A crisis is coming.
I say this not to sound an alarm, but instead to emphasize the importance of being prepared. Regardless of the business you work in or represent, or where you are located, it’s inevitable that your organization will find itself in difficult circumstances requiring thoughtful and decisive action.
And if you don’t have a crisis communication plan with designated strategies, roles, actions and follow-up, you will be hopelessly behind before the trouble starts.
But all of us are ready to tackle a crisis, aren’t we? Maybe not.
Nearly all (95 percent) business leaders from 73 countries in 29 industries said their crisis management capabilities could improve, a recent survey from PWC Research found. It polled 2,800 executives.
A PRNEWS/CS&A International survey found that while a majority (62 percent) of companies said they have crisis communication plans, half either said their plan needed updating or didn’t know if it did.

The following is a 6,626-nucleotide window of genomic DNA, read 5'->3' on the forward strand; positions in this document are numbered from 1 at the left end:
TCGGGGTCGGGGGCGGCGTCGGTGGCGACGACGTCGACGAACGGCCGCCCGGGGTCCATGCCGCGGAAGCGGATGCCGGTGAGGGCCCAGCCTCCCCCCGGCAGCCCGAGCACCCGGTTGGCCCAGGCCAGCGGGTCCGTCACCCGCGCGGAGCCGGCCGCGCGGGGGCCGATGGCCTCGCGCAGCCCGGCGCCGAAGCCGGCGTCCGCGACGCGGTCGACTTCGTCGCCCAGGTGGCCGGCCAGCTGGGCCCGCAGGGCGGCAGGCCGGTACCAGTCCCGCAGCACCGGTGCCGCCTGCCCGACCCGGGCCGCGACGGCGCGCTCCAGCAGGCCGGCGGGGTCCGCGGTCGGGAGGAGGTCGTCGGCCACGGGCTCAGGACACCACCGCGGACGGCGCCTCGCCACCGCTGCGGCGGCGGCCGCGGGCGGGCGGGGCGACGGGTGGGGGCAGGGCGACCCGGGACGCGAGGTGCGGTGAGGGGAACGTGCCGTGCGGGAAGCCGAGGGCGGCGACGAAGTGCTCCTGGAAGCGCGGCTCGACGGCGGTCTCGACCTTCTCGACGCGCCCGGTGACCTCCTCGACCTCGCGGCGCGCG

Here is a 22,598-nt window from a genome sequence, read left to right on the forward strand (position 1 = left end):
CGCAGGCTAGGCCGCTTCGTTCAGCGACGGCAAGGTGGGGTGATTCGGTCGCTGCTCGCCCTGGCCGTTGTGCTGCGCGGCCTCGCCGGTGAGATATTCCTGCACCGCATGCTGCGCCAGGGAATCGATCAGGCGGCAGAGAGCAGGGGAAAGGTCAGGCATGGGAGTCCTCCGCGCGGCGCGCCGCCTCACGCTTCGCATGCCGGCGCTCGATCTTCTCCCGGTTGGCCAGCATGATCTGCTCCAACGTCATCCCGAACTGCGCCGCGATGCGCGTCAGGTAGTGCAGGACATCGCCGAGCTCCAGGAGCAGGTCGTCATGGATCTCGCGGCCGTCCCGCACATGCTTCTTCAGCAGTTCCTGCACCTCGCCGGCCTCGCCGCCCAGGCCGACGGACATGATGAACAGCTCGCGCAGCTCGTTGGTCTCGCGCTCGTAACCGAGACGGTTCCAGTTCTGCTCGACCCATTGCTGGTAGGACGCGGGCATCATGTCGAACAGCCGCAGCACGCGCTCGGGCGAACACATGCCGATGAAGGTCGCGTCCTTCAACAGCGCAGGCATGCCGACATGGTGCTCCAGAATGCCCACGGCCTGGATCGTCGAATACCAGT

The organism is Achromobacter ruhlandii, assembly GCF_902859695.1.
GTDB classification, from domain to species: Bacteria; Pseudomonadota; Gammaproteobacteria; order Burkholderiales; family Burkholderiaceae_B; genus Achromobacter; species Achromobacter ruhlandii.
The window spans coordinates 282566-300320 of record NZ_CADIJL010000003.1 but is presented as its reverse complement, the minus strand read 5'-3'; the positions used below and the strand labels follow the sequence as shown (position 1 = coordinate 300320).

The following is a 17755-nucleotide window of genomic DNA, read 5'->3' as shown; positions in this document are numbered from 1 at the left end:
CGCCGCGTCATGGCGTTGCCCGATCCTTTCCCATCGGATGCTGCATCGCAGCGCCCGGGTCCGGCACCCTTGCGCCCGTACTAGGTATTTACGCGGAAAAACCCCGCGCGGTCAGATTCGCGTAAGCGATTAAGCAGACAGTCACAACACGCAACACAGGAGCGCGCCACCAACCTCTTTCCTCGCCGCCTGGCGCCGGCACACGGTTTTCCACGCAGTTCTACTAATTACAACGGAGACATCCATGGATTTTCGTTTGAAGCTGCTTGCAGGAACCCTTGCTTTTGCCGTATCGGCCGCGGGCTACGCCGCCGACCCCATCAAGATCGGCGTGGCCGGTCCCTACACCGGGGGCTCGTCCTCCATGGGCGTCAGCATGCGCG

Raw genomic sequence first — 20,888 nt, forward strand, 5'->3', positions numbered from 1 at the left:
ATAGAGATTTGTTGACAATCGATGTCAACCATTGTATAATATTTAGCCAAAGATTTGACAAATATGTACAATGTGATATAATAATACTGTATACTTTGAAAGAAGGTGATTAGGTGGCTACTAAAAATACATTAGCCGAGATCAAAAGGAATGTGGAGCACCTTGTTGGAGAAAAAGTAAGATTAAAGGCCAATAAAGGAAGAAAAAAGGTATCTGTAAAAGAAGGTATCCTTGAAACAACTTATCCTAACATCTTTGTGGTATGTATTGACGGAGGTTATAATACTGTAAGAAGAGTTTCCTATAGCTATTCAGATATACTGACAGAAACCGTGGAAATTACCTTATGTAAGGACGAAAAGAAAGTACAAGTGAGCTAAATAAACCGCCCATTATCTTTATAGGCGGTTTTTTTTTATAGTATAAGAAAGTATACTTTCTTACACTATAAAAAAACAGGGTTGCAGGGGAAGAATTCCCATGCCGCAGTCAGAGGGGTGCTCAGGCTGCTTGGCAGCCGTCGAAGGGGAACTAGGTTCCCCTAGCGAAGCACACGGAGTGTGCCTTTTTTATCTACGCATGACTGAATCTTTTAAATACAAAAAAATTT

And a JOTW Communications’ study showed that while 59 percent of communicators say they have a prepared communication strategy, only 45 percent have a crisis communication plan.
We also learned, harshly, during 2020, that events can overtake us with little or no warning. You can have myriad game plans for crises; however, there always will be at least one that comes out of nowhere.
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